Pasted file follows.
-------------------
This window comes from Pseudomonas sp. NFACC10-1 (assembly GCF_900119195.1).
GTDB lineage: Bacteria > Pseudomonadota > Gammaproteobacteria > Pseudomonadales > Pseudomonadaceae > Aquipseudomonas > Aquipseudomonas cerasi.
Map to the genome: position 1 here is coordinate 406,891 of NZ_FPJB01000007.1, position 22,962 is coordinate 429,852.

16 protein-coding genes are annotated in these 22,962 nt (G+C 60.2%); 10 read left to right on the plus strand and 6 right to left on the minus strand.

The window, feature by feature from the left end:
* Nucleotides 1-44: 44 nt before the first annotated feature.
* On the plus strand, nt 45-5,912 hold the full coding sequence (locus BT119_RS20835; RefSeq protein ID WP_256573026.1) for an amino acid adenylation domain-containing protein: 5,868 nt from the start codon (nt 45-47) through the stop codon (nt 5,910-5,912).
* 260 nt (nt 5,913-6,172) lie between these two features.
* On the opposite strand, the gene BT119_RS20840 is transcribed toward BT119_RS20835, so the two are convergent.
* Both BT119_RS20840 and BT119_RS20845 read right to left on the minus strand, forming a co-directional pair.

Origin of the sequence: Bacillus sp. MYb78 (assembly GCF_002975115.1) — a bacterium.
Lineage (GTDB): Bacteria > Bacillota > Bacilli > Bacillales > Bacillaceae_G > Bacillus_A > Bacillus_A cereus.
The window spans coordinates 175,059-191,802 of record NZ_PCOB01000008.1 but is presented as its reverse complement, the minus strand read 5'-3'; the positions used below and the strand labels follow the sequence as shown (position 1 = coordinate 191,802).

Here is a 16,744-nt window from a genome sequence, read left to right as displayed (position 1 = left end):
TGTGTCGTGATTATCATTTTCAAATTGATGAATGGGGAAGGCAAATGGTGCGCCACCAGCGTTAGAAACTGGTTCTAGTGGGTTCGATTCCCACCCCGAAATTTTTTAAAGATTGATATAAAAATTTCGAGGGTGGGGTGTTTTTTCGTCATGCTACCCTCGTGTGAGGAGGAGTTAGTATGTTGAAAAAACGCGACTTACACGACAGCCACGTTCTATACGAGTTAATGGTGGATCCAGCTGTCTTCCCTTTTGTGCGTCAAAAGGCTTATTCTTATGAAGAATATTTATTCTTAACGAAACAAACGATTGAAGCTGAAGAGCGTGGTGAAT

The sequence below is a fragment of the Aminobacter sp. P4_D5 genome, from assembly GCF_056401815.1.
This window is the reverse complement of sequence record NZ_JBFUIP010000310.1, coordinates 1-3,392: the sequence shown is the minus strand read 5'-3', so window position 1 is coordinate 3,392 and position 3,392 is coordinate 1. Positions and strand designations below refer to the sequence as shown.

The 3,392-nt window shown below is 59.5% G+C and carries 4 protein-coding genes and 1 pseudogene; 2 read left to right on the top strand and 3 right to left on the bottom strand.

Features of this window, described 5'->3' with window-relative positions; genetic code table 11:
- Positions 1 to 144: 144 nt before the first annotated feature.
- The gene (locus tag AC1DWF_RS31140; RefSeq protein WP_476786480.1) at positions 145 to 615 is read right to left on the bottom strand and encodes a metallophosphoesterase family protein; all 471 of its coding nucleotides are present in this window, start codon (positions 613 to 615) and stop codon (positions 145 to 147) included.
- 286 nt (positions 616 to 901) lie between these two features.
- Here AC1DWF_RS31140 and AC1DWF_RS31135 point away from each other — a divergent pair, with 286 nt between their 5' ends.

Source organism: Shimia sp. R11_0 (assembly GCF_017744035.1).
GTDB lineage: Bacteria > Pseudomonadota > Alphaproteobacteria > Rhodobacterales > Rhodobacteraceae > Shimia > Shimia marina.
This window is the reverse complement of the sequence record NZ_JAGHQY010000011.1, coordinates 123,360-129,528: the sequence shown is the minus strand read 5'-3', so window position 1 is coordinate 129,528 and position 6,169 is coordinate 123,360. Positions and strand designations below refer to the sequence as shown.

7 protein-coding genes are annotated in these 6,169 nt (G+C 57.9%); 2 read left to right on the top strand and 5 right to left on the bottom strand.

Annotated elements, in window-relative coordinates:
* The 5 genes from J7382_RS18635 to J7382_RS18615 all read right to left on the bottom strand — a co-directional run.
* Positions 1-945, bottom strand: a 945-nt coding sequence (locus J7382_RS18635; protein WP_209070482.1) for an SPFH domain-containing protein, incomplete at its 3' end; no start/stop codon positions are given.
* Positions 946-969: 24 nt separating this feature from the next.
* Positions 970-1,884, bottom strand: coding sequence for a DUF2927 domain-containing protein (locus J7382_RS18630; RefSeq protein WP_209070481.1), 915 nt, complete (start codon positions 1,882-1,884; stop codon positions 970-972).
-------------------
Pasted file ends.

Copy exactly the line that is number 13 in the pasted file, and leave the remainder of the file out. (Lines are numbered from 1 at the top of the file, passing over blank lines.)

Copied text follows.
The window spans coordinates 175,059-191,802 of record NZ_PCOB01000008.1 but is presented as its reverse complement, the minus strand read 5'-3'; the positions used below and the strand labels follow the sequence as shown (position 1 = coordinate 191,802).